You can do this a couple of different ways. Many people like using FTP programs like FileZilla. Today, I’m just going to use the File Manager in cPanel.

Upload the two files from Duplicator to your new domain’s directory.

Upload Files

NOTE: If you changed web hosts, this directory may simply be the “public_html” folder of your site.

Now, open a new web browser tab and type this into the address bar:

http://yourwebsitedomain.com/installer.php

NOTE: Make sure you change the “yourwebsitedomain.com” to your own domain name.

Once the Duplicator launcher loads, check the terms and notices box and click, “Next.”

Duplicator Step 1

After Duplicator extracts the files, add the new database information. This is the database name, user and password you set up earlier.

Add Database Info

Click the “Test Database” button on the bottom. This is to test the integrity of the new database. Since we just created it and there’s no information available, it should pass almost instantly.

Test Database

After the test is complete and the requirements passed, click the “Next” button to continue.

Duplicator Step 2 Done

A verification screen will launch displaying your database information. Verify you typed in the name and user correctly and click the “OK” button to proceed.

Verify Database

Update the info for WordPress and click, “Next.” This is the data that is stored in your WordPress website, such as the URL and title. The path should be correctly added on its own.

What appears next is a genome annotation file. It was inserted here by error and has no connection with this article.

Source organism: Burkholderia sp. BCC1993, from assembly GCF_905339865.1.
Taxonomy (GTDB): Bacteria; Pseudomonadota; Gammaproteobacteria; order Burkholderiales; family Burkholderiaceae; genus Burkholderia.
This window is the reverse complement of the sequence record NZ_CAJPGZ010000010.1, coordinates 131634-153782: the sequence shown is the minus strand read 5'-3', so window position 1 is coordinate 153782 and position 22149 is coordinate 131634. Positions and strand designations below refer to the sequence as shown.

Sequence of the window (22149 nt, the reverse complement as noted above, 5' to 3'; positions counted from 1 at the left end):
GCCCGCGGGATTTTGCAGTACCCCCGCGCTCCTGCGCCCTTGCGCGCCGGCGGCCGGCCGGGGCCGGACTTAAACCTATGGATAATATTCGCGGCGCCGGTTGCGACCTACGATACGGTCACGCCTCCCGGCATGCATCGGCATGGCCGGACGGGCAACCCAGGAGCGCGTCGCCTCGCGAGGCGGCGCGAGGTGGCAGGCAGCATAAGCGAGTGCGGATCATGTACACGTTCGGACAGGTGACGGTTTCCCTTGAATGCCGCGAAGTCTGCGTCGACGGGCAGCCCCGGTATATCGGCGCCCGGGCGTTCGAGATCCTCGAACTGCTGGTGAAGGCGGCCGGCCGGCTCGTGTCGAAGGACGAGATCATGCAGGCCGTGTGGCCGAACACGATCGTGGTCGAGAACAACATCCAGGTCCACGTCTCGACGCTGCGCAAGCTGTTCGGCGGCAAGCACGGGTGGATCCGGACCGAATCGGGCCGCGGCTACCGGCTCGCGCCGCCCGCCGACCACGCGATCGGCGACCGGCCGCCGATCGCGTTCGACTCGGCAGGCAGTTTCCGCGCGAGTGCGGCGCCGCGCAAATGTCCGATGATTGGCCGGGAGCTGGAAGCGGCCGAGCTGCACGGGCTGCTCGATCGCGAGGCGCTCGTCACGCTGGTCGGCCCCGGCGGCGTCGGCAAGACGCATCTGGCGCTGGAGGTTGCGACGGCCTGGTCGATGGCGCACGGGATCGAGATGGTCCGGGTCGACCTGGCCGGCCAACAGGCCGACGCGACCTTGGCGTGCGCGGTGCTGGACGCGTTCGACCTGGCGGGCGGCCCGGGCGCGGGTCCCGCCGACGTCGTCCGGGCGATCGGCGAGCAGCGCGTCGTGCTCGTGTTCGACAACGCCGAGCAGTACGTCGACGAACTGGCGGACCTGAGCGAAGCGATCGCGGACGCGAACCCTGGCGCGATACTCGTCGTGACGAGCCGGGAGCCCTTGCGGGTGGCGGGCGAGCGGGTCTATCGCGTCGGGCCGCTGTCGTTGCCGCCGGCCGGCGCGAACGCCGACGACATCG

Update WordPress Info

Finally, click the “Admin Login” button. Leave the auto deletion check box marked as you will no longer need the installer.php file or the ZIP archive. This helps keep the site clean and reduces risks from being exploited.

Admin Login

You can now log into your new website.

Log In

As you can see, Duplicator copies everything perfectly. The sample image above is the log in screen I created using LoginPress to add a background and remove the password reset link.

5. Add 301 Redirects to Old Site

After we move a website to a new domain in WordPress, we need to set up some 301 permanent redirects on the old one. This is so you can gain traffic to the new domain from search engines while letting bots know where to find your content.

This is a vital component if you want to keep with the best SEO practices.

You have a couple of ways to set up 301 redirects. You can add a bit of coding to the .htaccess file of the old website or you can use a plugin.

Adding Lines to .htaccess

If you know your way around editing, add this to the .htaccess file:

#Options +FollowSymLinks
RewriteEngine on
RewriteRule ^(.*)$ http://www.yournewdomain.com/$1 [R=301,L]